so I think brewpubs have always survived in pockets in isolation, its when you begin to franchise the chain, start brewing for other pubs, you lose alot of the identity and uniquess about what the brewpub is doing.

    1. He’s behind “The City Pub Company East” too – which has revived two pubs in Cambridge – with positive results. The Mill & The Cambridge Brewhouse – both places with their own character, you wouldn’t pick that they’re the same “pubco”.

      As indicated in the name the Cambridge Brewhouse has a microbrewery on-site. They’re brewing some OK beers, all very normal – but that’s the sensible thing to do I suppose.

      City Pub Comp An Yeast? That’s how I read that URL… the “yeast” stands out. Hah.

  12. Graham — he was fun to talk to, but (at 65) made us feel as if we were lacking in energy and enthusiasm. Force of nature is the phrase that springs to mind.

    Leigh — DB’s theory is that, having learned to brew as a trainee at Courage, and then worked in pub and club management for several years, he had the perfect combination of skills.

    Phil — the quality thing is fairly easily explained: he visited every pub during peak service at least once a fortnight and drank the beer, watched the staff in action, assessed the atmosphere. Slightly mad behaviour — meant he hardly saw his family — but highly effective.

    BT — the Brewdog parallels are pretty clear, we think. He even got very close to doing an ‘Equity for Punks’…

    Gary — not sure about post-David Bruce, but up to 1988, most of them were full mash breweries. The first did use extract but, having seen the space where the brewery was housed, it’s easy to see why: basically a cupboard.

    Curmudgeon and Neil — thanks for those example of newer brewpubs.

    StonoJr — he didn’t mention Convivial but it’s on the potted ‘brewing bio’ he gave us. We did talk mostly about Firkin, but he’s been involved in setting up/running so many ventures, it’d fill a book in its own right.

  13. Just remembered – we once saw a play at the Edinburgh Fringe sponsored by Bruce. We went for a few years in a row in the early 90s, and I think we’d seen this same production – or at least the same company – the previous year; we were slightly surprised to see the cast wearing Firkin t-shirts and every reference to beer replaced by “Bruce’s beer”! Fairly crude product placement – but if it was distracting some of the time, some of the time it added to the play, so pretty neutral overall. And then, presumably Bruce’s money was helping keep the show on the road (nobody makes money at Edinburgh).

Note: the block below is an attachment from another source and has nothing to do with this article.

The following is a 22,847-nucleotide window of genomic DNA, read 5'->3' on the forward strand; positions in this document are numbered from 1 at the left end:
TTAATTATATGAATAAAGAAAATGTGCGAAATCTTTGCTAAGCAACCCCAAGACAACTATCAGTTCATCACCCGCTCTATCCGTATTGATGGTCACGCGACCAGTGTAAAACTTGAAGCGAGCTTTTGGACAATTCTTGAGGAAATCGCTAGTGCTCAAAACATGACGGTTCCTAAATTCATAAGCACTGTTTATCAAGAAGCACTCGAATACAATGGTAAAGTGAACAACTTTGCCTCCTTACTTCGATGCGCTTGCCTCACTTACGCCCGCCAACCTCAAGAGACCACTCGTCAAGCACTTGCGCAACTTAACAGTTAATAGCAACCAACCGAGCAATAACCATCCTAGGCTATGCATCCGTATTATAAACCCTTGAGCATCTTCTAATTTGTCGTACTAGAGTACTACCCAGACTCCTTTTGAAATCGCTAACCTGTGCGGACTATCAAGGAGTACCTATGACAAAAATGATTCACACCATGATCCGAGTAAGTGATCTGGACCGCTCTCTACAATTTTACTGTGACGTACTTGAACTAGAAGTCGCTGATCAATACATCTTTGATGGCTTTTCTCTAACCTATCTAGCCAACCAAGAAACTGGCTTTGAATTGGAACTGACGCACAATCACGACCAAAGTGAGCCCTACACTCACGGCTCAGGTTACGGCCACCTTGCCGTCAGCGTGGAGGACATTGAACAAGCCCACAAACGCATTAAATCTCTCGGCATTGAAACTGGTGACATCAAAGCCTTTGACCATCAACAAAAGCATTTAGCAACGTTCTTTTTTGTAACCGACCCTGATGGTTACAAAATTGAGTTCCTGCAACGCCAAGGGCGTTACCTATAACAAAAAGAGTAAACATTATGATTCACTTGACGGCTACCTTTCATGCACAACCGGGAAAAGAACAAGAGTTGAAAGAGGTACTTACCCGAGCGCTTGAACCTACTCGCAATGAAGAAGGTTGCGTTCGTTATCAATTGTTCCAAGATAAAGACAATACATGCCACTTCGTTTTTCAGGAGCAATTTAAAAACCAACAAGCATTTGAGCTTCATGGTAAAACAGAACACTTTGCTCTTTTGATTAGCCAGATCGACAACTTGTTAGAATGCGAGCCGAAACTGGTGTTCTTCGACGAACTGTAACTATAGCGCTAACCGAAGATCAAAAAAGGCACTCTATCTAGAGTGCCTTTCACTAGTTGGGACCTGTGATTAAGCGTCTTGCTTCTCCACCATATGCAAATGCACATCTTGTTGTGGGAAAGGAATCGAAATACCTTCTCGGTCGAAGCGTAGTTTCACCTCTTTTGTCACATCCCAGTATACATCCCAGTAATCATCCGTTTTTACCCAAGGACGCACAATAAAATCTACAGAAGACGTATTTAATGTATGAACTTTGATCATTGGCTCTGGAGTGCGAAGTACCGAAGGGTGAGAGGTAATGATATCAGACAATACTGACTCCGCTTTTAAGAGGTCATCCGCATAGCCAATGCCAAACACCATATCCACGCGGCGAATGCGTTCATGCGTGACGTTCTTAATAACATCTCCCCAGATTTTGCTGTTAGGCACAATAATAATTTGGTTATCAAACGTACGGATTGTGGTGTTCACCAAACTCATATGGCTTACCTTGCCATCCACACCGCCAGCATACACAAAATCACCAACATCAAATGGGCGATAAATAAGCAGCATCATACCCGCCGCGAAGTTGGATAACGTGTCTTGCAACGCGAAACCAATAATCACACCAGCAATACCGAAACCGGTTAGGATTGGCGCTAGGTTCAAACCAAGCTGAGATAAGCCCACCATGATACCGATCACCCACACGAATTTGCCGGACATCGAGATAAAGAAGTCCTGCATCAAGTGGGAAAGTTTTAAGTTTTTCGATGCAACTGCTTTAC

As for the play, it was a two-man adaptation of Rabelais’ Gargantua and Pantagruel, and it was hilarious (honest). (There’s a review of what looks like the same thing here.) Saw it twice, and I’d see it again now if I could. As investment decisions go, it’s fairly out there.

  14. If you’re after a list of brewpubs, you can add The Lord Raglan in Nangreaves, Bury which is just up the road from me.

  15. i hope there on the rise, we have one brewpub in Liverpool and its the most unique pint in Liverpool, not to mention that it more environmentally friendly.

  16. Lymm Brewery will be opening next week ,brewing beers on site which is an offshoot of Dunham Massey Brewery…..eager to see what the new beers taste like.

  17. Allied’s rapid expansion of the Firkin ‘brand’ was a very unfortunate example of killing (butchering) a golden goose. Something that originally had a cachet and some scarcity value got diluted so to speak by taking the concept into some pretty inappropriate places. Initially the roll out was sensibly taken just to student towns (in the days when developing “student pubs” was in vogue), but then it got taken to Rugby and the rest. (with apologies to the people of Rugby) Ubiquity corroded the initial idea.
    And thereby hangs a tale that many a funky new brewery may yet learn all over again. It takes a lot of restraint and principle not to press the commercial button, but in doing so…..